30 Days of Night: Beyond Barrow Trade Paperback Review

Written by James "Spez" Ferguson

Published by IDW Publishing

Originally published as 30 Days of Night: Beyond Barrow #1-3

Written by Steve Niles

Art by Bill Sienkiewicz

2008, 104 pages

Trade paperback released on February 15th, 2008


After the release of the film of the same name, IDW Publishing pumped out a few more mini-series set in the world of 30 Days of Night. Written by series co-creator Steve Niles, Beyond Barrow was a three issue mini-series that took a look at the town of Barrow after two full-fledged vampire attacks. A stereotypical group of "vacationers" led by a billionaire with a death wish heads up to the Top of the World to do some sight seeing of the blood-sucking variety. Instead they encounter an ancient evil that has lived up in the Arctic Circle for hundreds of years. Oh, and there's a lot of blood.

The story here is short and the whole thing feels rushed. The entire mini-series can be flipped through in about 20 minutes tops. It could have definitely used an extra issue as an epilogue to wrap up the climax of the book. Instead there's a big fight. Shit goes down. And the survivors just walk away and we're left with a voiceover. If they provided a bit more explanation as to what exactly this group of people were up against aside from the handful of hastily written subtext at the end, then I would have enjoyed it more.

Nothing could have made me enjoy the artwork, though. This was the first book I've read that was drawn by Bill Sienkiewicz and I can assure you that it will be the last. To say his art is horrible would not be correct. I'm sure that if he were to do a painting or some other static piece of art that it would look good and people would comment on it and be interested in it. This is not the case in comics though. This is a storytelling medium where the art is supposed to help move the arc along. Yes, there's a writer that scripts everything but the art shows what's happening and oftentimes the writer relies on the artist to show the reader things without having to explain them with tons of exposition. Sienkiewicz's art fails at that. It looks artsy, but it's almost impossible to tell what the fuck is going on in any given panel. Niles takes the time to introduce us to this group of victims...err...travelers and even with a panel showcasing each one I couldn't tell them apart later on. There are some pages where he's trying to go for a snow effect, what with it being in Alaska in the middle of winter and all, but it just looks like someone took a sponge and dragged it across what was once a picture of a truck. It's bad.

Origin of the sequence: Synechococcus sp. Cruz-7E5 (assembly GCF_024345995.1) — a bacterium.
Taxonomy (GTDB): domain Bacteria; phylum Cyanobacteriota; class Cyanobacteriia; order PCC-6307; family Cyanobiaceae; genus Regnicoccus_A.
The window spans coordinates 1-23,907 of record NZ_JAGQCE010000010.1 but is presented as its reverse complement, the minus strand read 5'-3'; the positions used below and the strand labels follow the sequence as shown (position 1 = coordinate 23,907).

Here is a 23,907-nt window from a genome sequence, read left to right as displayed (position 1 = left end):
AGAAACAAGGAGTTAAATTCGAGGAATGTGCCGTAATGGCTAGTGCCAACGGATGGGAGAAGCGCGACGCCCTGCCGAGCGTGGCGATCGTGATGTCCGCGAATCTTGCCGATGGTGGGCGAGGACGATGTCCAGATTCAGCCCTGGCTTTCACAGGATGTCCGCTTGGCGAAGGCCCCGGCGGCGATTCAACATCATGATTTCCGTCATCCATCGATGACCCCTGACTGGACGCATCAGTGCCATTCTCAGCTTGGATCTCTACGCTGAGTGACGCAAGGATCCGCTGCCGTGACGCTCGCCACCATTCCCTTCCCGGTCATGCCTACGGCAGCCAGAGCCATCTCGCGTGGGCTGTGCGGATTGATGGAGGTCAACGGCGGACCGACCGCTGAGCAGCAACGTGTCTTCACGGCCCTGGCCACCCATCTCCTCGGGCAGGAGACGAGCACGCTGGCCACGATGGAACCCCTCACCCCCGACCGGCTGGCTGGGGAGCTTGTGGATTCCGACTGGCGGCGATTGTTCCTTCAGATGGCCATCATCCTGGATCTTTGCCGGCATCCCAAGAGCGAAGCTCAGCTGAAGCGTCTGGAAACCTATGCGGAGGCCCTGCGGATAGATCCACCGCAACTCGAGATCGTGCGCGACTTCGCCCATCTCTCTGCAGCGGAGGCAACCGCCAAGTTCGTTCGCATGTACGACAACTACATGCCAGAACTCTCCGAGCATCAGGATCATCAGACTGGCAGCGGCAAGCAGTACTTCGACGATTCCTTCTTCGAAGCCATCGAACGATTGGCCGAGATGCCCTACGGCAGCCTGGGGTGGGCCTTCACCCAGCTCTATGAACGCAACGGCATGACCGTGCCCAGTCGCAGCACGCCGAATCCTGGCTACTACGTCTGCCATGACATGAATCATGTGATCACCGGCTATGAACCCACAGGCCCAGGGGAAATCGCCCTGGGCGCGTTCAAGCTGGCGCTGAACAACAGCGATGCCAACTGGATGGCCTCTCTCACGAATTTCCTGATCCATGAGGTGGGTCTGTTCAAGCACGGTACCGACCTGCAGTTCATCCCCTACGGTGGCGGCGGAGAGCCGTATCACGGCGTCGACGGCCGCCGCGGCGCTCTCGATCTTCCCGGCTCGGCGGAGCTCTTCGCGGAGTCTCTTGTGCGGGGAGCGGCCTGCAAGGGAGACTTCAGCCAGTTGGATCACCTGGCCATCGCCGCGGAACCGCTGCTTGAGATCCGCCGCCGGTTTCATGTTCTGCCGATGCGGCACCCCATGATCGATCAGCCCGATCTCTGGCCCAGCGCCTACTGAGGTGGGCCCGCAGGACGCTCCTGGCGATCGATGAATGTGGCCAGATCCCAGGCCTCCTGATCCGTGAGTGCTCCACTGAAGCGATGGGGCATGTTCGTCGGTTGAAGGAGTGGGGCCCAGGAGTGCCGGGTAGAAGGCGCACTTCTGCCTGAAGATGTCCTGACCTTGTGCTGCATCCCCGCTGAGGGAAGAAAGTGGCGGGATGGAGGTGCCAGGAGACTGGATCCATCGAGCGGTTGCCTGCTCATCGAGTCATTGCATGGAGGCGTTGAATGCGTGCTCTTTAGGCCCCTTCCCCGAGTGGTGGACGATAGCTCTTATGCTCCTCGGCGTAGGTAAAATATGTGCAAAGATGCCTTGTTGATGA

The trade features Steve Niles' script of the first issue and a few pieces of concept art from Sienkiewicz. Although Niles provides descriptions of what would eventually become the panels of the book, it still doesn't make any sense of Sienkiewicz's art.

30 Days of Night: Beyond Barrow had good intentions, but it ultimately failed in execution. The story had an interesting idea in that the town was going to come up against something that even vampires were afraid of, but this was pushed to the back burner with a story I've seen a dozen times before. It's basically the plot of the second Jurassic Park movie except you can replace dinosaurs with vampires and then cram the whole thing into the length of your average sitcom.



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